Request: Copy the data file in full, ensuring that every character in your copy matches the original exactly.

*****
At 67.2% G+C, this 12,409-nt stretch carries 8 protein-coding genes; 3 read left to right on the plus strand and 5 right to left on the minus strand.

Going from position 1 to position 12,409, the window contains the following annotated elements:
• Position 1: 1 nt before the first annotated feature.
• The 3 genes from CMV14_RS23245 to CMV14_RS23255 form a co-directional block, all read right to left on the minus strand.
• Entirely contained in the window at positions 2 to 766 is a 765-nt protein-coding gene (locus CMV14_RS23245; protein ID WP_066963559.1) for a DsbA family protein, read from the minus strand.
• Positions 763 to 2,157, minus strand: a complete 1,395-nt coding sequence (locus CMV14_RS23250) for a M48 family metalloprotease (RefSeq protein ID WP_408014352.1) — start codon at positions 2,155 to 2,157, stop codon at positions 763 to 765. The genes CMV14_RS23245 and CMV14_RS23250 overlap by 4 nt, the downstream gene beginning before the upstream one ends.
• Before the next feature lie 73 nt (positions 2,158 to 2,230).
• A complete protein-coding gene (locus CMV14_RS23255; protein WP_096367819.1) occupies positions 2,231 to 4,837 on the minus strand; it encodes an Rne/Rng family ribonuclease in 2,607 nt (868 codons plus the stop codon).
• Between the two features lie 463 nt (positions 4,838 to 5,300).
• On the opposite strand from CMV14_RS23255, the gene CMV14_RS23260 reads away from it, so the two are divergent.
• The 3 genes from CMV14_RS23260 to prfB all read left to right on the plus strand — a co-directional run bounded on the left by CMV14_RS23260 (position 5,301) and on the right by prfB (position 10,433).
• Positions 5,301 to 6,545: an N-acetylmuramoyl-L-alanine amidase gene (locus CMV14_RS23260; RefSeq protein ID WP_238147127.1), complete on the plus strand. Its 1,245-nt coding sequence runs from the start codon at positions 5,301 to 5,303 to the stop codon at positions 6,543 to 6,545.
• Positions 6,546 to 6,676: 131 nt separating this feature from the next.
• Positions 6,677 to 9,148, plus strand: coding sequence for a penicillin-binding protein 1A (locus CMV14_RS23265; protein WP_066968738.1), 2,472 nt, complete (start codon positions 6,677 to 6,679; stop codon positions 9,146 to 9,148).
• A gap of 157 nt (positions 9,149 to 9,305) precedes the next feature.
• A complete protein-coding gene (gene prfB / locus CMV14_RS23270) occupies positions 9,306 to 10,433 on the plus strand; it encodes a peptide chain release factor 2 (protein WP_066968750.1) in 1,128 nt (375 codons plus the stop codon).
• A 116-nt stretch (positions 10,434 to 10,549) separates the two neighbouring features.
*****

At 67.2% G+C, this 12,409-nt stretch carries 8 protein-coding genes; 3 read left to right on the plus strand and 5 right to left on the minus strand.

Going from position 1 to position 12,409, the window contains the following annotated elements:
• Position 1: 1 nt before the first annotated feature.
• The 3 genes from CMV14_RS23245 to CMV14_RS23255 form a co-directional block, all read right to left on the minus strand.
• Entirely contained in the window at positions 2 to 766 is a 765-nt protein-coding gene (locus CMV14_RS23245; protein ID WP_066963559.1) for a DsbA family protein, read from the minus strand.
• Positions 763 to 2,157, minus strand: a complete 1,395-nt coding sequence (locus CMV14_RS23250) for a M48 family metalloprotease (RefSeq protein ID WP_408014352.1) — start codon at positions 2,155 to 2,157, stop codon at positions 763 to 765. The genes CMV14_RS23245 and CMV14_RS23250 overlap by 4 nt, the downstream gene beginning before the upstream one ends.
• Before the next feature lie 73 nt (positions 2,158 to 2,230).
• A complete protein-coding gene (locus CMV14_RS23255; protein WP_096367819.1) occupies positions 2,231 to 4,837 on the minus strand; it encodes an Rne/Rng family ribonuclease in 2,607 nt (868 codons plus the stop codon).
• Between the two features lie 463 nt (positions 4,838 to 5,300).
• On the opposite strand from CMV14_RS23255, the gene CMV14_RS23260 reads away from it, so the two are divergent.
• The 3 genes from CMV14_RS23260 to prfB all read left to right on the plus strand — a co-directional run bounded on the left by CMV14_RS23260 (position 5,301) and on the right by prfB (position 10,433).
• Positions 5,301 to 6,545: an N-acetylmuramoyl-L-alanine amidase gene (locus CMV14_RS23260; RefSeq protein ID WP_238147127.1), complete on the plus strand. Its 1,245-nt coding sequence runs from the start codon at positions 5,301 to 5,303 to the stop codon at positions 6,543 to 6,545.
• Positions 6,546 to 6,676: 131 nt separating this feature from the next.
• Positions 6,677 to 9,148, plus strand: coding sequence for a penicillin-binding protein 1A (locus CMV14_RS23265; protein WP_066968738.1), 2,472 nt, complete (start codon positions 6,677 to 6,679; stop codon positions 9,146 to 9,148).
• A gap of 157 nt (positions 9,149 to 9,305) precedes the next feature.
• A complete protein-coding gene (gene prfB / locus CMV14_RS23270) occupies positions 9,306 to 10,433 on the plus strand; it encodes a peptide chain release factor 2 (protein WP_066968750.1) in 1,128 nt (375 codons plus the stop codon).
• A 116-nt stretch (positions 10,434 to 10,549) separates the two neighbouring features.